Tag Archives: jeremy corbyn

We are on the brink of a new era, if only…

So, UK Prime Minister Theresa May has called a snap general election. The result of the election, as things stand, is likely to be a substantially increased majority for the Conservative Party, a significantly strengthened hand for the PM, a greater likelihood of ‘hard’ Brexit from the EU and the single market, and the further erosion of popular support for the Labour Party, the future of which now looks bleak indeed.

It saddens me enormously to have to acknowledge this, as a lifelong Labour supporter and sometime member; but we need to be realistic about the challenges we face if we are to begin to address them. I voted for Jeremy Corbyn when he first stood for leadership of the Labour Party. I knew little about him at the time but he easily outshone the other candidates at hustings and promised a change of tone and direction that I welcomed. I hoped for a unified party and a leader capable of creating a shadow cabinet with a place for everyone, and I took Corbyn’s promise to deliver this seriously (in fact, it was this that finally led me to prefer Corbyn to Yvette Cooper, the candidate I favoured initially but whose campaign was poor). Unhappily, for all his apparent decency and concern for issues I too believe in, he has not been able or willing to deliver this.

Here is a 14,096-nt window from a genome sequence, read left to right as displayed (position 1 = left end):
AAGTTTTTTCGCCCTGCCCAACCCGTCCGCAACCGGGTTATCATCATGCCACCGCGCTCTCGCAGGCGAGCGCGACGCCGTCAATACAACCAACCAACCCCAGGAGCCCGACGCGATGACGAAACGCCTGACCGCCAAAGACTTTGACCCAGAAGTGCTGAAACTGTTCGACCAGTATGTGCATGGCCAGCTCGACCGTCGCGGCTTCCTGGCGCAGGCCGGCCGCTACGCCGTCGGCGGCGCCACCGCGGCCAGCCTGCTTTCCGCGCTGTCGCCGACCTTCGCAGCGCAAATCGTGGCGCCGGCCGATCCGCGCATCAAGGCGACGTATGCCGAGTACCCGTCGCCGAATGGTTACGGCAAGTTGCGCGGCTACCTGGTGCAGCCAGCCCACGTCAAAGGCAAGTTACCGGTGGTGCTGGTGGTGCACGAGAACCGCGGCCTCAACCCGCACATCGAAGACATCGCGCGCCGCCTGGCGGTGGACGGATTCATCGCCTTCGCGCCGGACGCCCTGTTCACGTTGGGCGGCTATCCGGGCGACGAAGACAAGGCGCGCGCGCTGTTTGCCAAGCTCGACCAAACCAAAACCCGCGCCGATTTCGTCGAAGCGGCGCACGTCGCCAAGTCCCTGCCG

By appointing John McDonnell as his shadow chancellor, Corbyn gave an immediate indication that a genuinely unified party was not a part of his agenda at all. He must have been aware that this is precisely how this appointment would be read by other MPs. In making it, he in one stroke undid the good work he had done in promising an open, all-embracing style of party leadership. So much for straight-talking politics. I accept that Corbyn and the party have not been helped by the antics of some rebel Labour MPs, but Corbyn too has done little to build bridges between wings of the party, while many of his supporters seem bent on splitting it, ousting many excellent and hard-working MPs in the process. Perhaps Corbyn too is more concerned with changing the Labour Party than with changing the way the country is run. He now faces a general election at the head of a bitterly divided party, with an exceedingly thin-looking shadow cabinet and what is effectively a shadow cabinet in waiting sat behind him on the back benches.